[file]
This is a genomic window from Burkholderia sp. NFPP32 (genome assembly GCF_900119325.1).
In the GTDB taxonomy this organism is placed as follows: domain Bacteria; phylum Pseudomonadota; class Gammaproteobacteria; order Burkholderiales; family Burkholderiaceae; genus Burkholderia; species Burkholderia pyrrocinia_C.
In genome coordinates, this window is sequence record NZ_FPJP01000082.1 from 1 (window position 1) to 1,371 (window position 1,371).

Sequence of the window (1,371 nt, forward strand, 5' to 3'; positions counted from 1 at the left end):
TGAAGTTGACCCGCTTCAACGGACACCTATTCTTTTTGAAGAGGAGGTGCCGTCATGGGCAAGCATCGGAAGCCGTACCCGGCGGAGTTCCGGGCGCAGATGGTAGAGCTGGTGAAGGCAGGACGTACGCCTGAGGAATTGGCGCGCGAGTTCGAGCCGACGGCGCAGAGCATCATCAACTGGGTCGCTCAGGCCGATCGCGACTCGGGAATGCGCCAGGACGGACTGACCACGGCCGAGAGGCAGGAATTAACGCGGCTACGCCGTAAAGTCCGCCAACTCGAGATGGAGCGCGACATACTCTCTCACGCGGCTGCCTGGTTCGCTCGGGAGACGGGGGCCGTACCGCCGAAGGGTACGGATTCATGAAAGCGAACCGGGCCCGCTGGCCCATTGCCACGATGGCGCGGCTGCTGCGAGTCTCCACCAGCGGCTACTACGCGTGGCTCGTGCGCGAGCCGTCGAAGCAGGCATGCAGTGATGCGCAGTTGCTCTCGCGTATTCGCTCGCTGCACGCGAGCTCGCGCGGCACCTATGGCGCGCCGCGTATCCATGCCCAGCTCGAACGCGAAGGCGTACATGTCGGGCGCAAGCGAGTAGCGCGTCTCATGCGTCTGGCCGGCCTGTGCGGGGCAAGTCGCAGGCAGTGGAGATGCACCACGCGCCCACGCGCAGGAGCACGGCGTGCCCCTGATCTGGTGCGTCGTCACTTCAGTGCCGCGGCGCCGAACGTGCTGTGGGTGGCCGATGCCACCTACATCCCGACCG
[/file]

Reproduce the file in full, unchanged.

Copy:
This is a genomic window from Burkholderia sp. NFPP32 (genome assembly GCF_900119325.1).
In the GTDB taxonomy this organism is placed as follows: domain Bacteria; phylum Pseudomonadota; class Gammaproteobacteria; order Burkholderiales; family Burkholderiaceae; genus Burkholderia; species Burkholderia pyrrocinia_C.
In genome coordinates, this window is sequence record NZ_FPJP01000082.1 from 1 (window position 1) to 1,371 (window position 1,371).

Sequence of the window (1,371 nt, forward strand, 5' to 3'; positions counted from 1 at the left end):
TGAAGTTGACCCGCTTCAACGGACACCTATTCTTTTTGAAGAGGAGGTGCCGTCATGGGCAAGCATCGGAAGCCGTACCCGGCGGAGTTCCGGGCGCAGATGGTAGAGCTGGTGAAGGCAGGACGTACGCCTGAGGAATTGGCGCGCGAGTTCGAGCCGACGGCGCAGAGCATCATCAACTGGGTCGCTCAGGCCGATCGCGACTCGGGAATGCGCCAGGACGGACTGACCACGGCCGAGAGGCAGGAATTAACGCGGCTACGCCGTAAAGTCCGCCAACTCGAGATGGAGCGCGACATACTCTCTCACGCGGCTGCCTGGTTCGCTCGGGAGACGGGGGCCGTACCGCCGAAGGGTACGGATTCATGAAAGCGAACCGGGCCCGCTGGCCCATTGCCACGATGGCGCGGCTGCTGCGAGTCTCCACCAGCGGCTACTACGCGTGGCTCGTGCGCGAGCCGTCGAAGCAGGCATGCAGTGATGCGCAGTTGCTCTCGCGTATTCGCTCGCTGCACGCGAGCTCGCGCGGCACCTATGGCGCGCCGCGTATCCATGCCCAGCTCGAACGCGAAGGCGTACATGTCGGGCGCAAGCGAGTAGCGCGTCTCATGCGTCTGGCCGGCCTGTGCGGGGCAAGTCGCAGGCAGTGGAGATGCACCACGCGCCCACGCGCAGGAGCACGGCGTGCCCCTGATCTGGTGCGTCGTCACTTCAGTGCCGCGGCGCCGAACGTGCTGTGGGTGGCCGATGCCACCTACATCCCGACCG